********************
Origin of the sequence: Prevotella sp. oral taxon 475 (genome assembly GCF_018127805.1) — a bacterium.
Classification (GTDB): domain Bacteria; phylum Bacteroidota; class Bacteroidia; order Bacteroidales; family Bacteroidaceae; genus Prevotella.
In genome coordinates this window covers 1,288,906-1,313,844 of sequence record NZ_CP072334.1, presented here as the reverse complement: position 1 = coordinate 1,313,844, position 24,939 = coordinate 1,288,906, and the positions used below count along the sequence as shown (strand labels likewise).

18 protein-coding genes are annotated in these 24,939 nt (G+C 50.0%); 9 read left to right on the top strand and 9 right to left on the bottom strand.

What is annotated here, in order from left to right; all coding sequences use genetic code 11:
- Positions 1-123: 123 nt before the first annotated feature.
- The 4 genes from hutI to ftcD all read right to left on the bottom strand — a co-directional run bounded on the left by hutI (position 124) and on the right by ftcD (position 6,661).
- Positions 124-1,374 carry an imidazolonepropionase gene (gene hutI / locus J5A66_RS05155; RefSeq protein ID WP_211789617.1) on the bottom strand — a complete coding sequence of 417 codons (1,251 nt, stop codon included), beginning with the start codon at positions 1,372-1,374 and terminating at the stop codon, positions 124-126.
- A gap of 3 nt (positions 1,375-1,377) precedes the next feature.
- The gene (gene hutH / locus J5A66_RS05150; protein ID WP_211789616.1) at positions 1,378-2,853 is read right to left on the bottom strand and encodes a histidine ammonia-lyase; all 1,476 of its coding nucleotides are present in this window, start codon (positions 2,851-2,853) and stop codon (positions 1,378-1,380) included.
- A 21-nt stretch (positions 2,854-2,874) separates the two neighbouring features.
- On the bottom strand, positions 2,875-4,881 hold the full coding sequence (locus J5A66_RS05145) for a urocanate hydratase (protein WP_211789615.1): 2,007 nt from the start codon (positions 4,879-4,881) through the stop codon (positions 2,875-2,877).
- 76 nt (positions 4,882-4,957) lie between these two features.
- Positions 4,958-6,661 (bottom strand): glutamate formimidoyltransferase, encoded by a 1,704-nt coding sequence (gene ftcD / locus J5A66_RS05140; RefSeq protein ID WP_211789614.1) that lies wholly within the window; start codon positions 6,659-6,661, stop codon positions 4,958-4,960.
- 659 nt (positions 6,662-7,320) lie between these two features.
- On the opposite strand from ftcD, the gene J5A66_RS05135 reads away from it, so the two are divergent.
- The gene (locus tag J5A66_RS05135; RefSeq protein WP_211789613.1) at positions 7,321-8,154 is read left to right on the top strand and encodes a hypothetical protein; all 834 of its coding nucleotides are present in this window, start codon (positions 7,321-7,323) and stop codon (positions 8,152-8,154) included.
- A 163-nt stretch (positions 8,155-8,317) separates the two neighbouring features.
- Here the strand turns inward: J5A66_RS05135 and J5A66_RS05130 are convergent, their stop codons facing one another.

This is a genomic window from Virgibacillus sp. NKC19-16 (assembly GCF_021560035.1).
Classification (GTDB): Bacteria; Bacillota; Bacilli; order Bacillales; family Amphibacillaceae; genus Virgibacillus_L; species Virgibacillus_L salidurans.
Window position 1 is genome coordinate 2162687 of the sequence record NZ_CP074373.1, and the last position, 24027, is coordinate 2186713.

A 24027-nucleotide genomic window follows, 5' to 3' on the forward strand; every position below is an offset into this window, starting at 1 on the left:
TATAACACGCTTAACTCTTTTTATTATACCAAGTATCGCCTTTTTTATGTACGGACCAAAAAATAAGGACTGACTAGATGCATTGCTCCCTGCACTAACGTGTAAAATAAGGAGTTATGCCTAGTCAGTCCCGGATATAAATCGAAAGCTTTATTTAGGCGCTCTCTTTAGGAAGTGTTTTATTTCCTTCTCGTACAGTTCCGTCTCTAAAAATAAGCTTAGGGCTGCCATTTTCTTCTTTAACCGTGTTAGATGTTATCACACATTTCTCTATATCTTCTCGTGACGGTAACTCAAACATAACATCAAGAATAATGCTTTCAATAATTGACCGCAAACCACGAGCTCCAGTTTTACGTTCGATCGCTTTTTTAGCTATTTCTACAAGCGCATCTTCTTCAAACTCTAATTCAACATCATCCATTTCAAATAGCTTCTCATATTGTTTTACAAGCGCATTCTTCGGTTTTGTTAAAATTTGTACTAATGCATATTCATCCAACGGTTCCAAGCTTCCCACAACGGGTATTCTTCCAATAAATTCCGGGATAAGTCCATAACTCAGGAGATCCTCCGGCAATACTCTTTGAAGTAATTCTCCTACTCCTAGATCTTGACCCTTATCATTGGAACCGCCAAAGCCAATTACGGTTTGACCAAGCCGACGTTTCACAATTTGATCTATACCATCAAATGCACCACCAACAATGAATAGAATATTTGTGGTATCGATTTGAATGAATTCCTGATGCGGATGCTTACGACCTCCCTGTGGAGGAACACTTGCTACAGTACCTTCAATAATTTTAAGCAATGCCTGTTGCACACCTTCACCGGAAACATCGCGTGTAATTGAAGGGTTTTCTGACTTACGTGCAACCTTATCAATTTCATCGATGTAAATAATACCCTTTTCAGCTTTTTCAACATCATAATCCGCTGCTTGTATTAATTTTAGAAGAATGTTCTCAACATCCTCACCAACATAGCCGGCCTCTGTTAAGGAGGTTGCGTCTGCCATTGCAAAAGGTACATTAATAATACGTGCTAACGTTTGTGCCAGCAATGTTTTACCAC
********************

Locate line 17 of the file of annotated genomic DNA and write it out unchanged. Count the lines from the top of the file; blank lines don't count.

- The gene (locus tag J5A66_RS05135; RefSeq protein WP_211789613.1) at positions 7,321-8,154 is read left to right on the top strand and encodes a hypothetical protein; all 834 of its coding nucleotides are present in this window, start codon (positions 7,321-7,323) and stop codon (positions 8,152-8,154) included.